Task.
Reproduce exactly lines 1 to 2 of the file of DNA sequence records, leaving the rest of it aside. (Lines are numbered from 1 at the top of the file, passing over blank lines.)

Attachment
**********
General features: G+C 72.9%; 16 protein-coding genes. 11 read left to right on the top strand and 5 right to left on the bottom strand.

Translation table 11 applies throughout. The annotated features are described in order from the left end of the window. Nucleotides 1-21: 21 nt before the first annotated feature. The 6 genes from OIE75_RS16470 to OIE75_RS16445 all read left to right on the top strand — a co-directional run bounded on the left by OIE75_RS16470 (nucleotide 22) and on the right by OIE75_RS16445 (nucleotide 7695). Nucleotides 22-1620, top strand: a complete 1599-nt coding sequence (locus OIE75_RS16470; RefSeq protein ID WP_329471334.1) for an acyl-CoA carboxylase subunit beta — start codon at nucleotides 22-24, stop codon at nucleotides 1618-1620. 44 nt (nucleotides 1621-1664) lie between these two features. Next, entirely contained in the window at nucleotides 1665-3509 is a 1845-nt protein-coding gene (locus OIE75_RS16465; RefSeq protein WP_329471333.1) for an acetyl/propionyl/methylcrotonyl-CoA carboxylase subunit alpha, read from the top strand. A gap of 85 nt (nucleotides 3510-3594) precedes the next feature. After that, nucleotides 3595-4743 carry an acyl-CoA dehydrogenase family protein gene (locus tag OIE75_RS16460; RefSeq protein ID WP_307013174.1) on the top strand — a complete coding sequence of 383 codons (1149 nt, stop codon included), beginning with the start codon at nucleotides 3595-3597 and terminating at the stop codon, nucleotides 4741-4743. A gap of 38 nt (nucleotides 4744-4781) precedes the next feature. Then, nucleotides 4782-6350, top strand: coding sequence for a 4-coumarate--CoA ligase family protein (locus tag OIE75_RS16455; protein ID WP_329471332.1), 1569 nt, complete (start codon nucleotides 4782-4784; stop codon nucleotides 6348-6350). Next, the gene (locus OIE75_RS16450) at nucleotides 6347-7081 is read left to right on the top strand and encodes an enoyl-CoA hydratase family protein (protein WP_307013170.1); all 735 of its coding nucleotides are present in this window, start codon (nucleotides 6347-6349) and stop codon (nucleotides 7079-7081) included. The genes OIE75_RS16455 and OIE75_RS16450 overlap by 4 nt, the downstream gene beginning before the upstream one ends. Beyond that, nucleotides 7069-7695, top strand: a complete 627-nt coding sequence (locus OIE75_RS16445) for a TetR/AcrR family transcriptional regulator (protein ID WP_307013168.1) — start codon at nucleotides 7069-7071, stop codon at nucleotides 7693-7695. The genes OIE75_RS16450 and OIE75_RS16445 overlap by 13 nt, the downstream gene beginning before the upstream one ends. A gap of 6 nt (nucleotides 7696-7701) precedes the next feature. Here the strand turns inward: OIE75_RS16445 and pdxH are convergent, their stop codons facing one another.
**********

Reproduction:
General features: G+C 72.9%; 16 protein-coding genes. 11 read left to right on the top strand and 5 right to left on the bottom strand.

Translation table 11 applies throughout. The annotated features are described in order from the left end of the window. Nucleotides 1-21: 21 nt before the first annotated feature. The 6 genes from OIE75_RS16470 to OIE75_RS16445 all read left to right on the top strand — a co-directional run bounded on the left by OIE75_RS16470 (nucleotide 22) and on the right by OIE75_RS16445 (nucleotide 7695). Nucleotides 22-1620, top strand: a complete 1599-nt coding sequence (locus OIE75_RS16470; RefSeq protein ID WP_329471334.1) for an acyl-CoA carboxylase subunit beta — start codon at nucleotides 22-24, stop codon at nucleotides 1618-1620. 44 nt (nucleotides 1621-1664) lie between these two features. Next, entirely contained in the window at nucleotides 1665-3509 is a 1845-nt protein-coding gene (locus OIE75_RS16465; RefSeq protein WP_329471333.1) for an acetyl/propionyl/methylcrotonyl-CoA carboxylase subunit alpha, read from the top strand. A gap of 85 nt (nucleotides 3510-3594) precedes the next feature. After that, nucleotides 3595-4743 carry an acyl-CoA dehydrogenase family protein gene (locus tag OIE75_RS16460; RefSeq protein ID WP_307013174.1) on the top strand — a complete coding sequence of 383 codons (1149 nt, stop codon included), beginning with the start codon at nucleotides 3595-3597 and terminating at the stop codon, nucleotides 4741-4743. A gap of 38 nt (nucleotides 4744-4781) precedes the next feature. Then, nucleotides 4782-6350, top strand: coding sequence for a 4-coumarate--CoA ligase family protein (locus tag OIE75_RS16455; protein ID WP_329471332.1), 1569 nt, complete (start codon nucleotides 4782-4784; stop codon nucleotides 6348-6350). Next, the gene (locus OIE75_RS16450) at nucleotides 6347-7081 is read left to right on the top strand and encodes an enoyl-CoA hydratase family protein (protein WP_307013170.1); all 735 of its coding nucleotides are present in this window, start codon (nucleotides 6347-6349) and stop codon (nucleotides 7079-7081) included. The genes OIE75_RS16455 and OIE75_RS16450 overlap by 4 nt, the downstream gene beginning before the upstream one ends. Beyond that, nucleotides 7069-7695, top strand: a complete 627-nt coding sequence (locus OIE75_RS16445) for a TetR/AcrR family transcriptional regulator (protein ID WP_307013168.1) — start codon at nucleotides 7069-7071, stop codon at nucleotides 7693-7695. The genes OIE75_RS16450 and OIE75_RS16445 overlap by 13 nt, the downstream gene beginning before the upstream one ends. A gap of 6 nt (nucleotides 7696-7701) precedes the next feature. Here the strand turns inward: OIE75_RS16445 and pdxH are convergent, their stop codons facing one another.